The Mountain State’s TRUSTED news source.

Click here to stay informed and subscribe to The Charleston Gazette-Mail.

Click #isupportlocal for more information on supporting our local journalists.

Learn more about HD Media

Discovery of 3-point shot becomes lethal for WVU

MORGANTOWN, W.Va. (WV News) — Necessity, they say, is the mother of invention.

Sometimes it’s even the mother of re-invention, as it was with this year’s West Virginia basketball team.

When Oscar Tshiebwe said “toodles” and headed off to Kentucky, Bob Huggins saw that it was necessary to reinvent his team and he did so well that now they are unrecognizable compared to what he came into the season with, owning a 17-4 record and 8-4 mark in the Big 12 after wiping out a 19-point, second half deficit at Texas.

Now the fact that defense played a huge role in the comeback is not part of the reinvention, for that has always been a signature item of a Bob Huggins team.

But offensively, this is not your typical Huggins team at all.

Huggins offensive teams like to play inside out, they rely heavily on pounding the offensive glass, but this team has discovered the 3-point shot and by playing four players out and only Derek Culver down low it has created a situation where it takes advantage of all that it does best.

The proof we can offer for that is the fact that this team has gone from averaging 74.6 points a game to better than 80.5 points a game.

What’s more, WVU is shooting 42.2% from 3-point range since Jan. 1 while prior to that it shot only 30.3%. Since Jan. 25, four Mountaineers have set career highs in scoring — McNeil with 26 points at Texas Tech, McBride with 31 against Kansas, Taz Sherman with 25 against Kansas and Derek Culver with 29 against Oklahoma.

And with making 10 of 21 against Texas for 47.6 percent, WVU has now made eight or more 3s in eight of their last 12 games. Last year WVU accomplished that only 3 times all season and not once in the final 19 games.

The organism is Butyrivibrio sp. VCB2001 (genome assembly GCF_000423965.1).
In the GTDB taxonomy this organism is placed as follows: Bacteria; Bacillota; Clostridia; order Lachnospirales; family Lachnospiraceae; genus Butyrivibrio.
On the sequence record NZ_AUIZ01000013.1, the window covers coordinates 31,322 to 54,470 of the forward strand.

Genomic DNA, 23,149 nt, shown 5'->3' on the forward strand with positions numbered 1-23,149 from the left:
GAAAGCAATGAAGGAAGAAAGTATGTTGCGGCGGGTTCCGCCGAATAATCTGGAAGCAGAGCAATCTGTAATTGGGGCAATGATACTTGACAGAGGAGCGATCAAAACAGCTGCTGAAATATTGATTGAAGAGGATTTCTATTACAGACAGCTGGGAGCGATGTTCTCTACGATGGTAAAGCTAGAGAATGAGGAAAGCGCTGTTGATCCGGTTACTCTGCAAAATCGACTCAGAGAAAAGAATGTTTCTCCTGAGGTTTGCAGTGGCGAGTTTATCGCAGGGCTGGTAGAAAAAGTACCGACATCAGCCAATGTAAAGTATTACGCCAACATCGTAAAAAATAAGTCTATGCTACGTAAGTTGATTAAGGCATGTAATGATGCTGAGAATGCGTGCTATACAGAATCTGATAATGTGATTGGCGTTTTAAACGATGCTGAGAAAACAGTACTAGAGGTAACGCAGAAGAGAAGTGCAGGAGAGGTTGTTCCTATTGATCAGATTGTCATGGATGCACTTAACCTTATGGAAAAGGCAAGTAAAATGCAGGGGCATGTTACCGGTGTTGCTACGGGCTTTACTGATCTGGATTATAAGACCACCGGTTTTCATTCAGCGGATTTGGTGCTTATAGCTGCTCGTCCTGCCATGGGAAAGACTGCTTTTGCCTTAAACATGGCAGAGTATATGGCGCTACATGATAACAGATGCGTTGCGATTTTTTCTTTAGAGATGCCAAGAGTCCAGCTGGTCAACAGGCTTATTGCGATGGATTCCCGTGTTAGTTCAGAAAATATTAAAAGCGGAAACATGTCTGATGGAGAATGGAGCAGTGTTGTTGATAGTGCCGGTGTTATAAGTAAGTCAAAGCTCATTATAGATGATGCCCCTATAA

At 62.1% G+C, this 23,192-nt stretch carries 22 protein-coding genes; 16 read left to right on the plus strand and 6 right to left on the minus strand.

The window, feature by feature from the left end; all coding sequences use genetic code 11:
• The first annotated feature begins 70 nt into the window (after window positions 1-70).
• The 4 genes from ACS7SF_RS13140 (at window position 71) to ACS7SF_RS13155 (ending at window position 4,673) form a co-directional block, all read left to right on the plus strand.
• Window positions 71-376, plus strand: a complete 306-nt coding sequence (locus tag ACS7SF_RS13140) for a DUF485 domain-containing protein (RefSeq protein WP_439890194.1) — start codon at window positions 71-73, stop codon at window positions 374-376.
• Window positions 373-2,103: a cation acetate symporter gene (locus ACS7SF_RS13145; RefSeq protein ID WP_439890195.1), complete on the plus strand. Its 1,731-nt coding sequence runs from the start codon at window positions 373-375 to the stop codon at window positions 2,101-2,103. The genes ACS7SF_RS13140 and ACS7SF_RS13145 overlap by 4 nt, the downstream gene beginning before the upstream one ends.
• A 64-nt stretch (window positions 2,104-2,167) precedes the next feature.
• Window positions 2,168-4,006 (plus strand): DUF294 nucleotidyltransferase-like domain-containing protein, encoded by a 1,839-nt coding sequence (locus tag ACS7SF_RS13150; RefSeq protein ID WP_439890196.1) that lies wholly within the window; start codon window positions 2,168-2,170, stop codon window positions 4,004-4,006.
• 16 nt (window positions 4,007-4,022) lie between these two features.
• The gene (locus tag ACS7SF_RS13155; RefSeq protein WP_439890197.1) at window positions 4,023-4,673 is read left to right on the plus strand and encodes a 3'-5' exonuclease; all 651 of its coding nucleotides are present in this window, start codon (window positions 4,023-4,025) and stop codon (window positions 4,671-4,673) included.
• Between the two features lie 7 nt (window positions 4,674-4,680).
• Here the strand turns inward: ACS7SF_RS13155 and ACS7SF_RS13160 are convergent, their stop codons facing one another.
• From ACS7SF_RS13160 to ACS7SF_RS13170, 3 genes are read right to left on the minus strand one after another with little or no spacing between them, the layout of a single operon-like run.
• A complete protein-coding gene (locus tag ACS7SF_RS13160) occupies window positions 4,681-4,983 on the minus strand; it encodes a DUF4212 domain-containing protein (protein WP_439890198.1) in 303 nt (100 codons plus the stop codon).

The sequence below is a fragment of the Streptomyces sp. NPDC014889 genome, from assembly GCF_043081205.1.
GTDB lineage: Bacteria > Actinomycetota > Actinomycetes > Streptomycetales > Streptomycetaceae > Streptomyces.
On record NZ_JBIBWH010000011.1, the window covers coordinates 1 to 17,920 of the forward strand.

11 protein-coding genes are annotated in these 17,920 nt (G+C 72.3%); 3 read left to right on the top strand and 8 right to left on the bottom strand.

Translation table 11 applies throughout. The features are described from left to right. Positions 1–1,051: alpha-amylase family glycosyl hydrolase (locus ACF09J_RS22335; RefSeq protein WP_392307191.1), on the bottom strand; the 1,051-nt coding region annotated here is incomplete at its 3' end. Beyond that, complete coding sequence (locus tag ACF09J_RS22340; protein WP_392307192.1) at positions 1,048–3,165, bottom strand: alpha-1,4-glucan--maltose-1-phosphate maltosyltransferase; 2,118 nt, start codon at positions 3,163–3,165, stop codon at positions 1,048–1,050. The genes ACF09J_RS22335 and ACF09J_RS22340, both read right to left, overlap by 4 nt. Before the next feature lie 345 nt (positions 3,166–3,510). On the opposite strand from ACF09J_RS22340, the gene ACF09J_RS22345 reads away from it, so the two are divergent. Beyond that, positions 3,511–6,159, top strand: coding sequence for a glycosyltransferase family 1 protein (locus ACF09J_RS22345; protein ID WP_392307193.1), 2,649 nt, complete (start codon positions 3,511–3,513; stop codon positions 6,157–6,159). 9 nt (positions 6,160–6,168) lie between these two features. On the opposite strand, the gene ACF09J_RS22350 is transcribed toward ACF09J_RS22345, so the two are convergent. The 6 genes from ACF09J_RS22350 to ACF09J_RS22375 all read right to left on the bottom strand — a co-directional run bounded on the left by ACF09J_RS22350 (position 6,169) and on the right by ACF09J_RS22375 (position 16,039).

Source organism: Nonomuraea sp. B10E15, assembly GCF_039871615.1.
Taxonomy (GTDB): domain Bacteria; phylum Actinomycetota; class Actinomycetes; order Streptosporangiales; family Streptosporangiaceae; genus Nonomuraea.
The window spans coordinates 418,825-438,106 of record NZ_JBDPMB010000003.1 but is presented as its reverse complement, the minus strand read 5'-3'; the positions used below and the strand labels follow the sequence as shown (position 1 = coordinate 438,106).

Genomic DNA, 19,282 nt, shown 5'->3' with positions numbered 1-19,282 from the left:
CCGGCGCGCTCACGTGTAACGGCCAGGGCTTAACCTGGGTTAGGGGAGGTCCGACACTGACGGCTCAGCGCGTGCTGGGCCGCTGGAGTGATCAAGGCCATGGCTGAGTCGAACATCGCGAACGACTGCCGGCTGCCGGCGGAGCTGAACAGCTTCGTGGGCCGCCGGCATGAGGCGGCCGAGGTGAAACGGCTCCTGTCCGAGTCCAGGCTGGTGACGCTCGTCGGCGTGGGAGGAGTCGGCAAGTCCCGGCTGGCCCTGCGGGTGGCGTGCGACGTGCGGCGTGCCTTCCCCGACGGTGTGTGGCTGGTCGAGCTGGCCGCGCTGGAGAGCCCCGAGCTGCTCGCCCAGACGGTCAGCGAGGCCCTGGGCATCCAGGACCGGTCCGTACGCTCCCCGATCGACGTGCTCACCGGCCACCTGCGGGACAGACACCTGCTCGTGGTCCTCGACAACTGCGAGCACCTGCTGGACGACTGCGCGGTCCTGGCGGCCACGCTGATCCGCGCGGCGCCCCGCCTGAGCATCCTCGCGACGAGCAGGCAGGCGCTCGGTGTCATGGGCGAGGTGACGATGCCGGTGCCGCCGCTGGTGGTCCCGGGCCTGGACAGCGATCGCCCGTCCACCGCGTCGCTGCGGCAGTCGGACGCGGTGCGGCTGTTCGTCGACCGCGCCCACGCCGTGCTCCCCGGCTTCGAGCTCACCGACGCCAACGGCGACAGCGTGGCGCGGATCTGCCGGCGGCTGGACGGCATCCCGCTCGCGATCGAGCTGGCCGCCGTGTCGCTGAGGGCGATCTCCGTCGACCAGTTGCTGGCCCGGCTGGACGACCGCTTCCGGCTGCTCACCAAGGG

It’s been a renaissance.

“I think we are more equipped to score. Playing four out has given us a different identity and it has really taken the congestion away from Derek.

“You look at his numbers since we changed and put Jalen Bridges in the lineup, they are astronomically different,” Huggins stressed.

Actually, going into Saturday’s Texas game you could split the season into 10 games played while Oscar Tshiebwe was with the Mountaineers and 10 after he left.

Now it’s true that WVU didn’t get right into the offense they are running today, but even if you use the early games when they were still feeling their way through the transition, Culver’s numbers rise, although not as dramatically as they have in recent games.

In the first 10 games Culver averaged 14.1 points a game. That’s up to 16.0 per games since.

But starting with the Florida game, Culver found his niche, averaging 20.8 points a game and twice breaking his career high with 28 points against the Gators and 29 against Oklahoma.

However, a caution light goes on when WVU leans too heavily on Culver for the Mountaineers lost both the Florida and Oklahoma game.

Meanwhile, the 3-point shooters have shown a huge jump in productivity and efficiency since Huggins began leaning on them more.

Sean McNeil and Taz Sherman both have set career highs since then and given the Mountaineers, along with Miles McBride, Jalen Bridges and Emmitt Matthews Jr. an outside presence that was missing last year and early this year.

McNeil went into the Texas game riding a career-high 26-point outburst against Texas Tech and 21 against Oklahoma and had scored 21 or more in three of his last five games. After scoring just four baskets in the three games after Tschiebwe left, McNeil has roared through the last six games hitting 33 of 63 shots, which is 53.4 percent shooting and has hit his 3s at 47.8 percent.

Sherman is no different. He averaged 10.5 points a game when Tshiebwe was playing and that has jumped to 15 points a game since he left, his shooting percentage sitting at 52.4 percent in the second half of the season while canning 41.3 percent of his 3-point tries.

What made Huggins decide to go this way?

“Your personnel dictates a lot of that,” Huggins said. “You try to use your personnel and what you feel be their most successful chance to be successful. Jalen Bridges has been terrific. He gives us another guy who can stretch the floor and give Derek more room to operate down low.”

Whatever the reason, it is changed the Mountaineers into a dynamic team that is fun to watch play and that has defenses scrambling to try find a way to hold them down.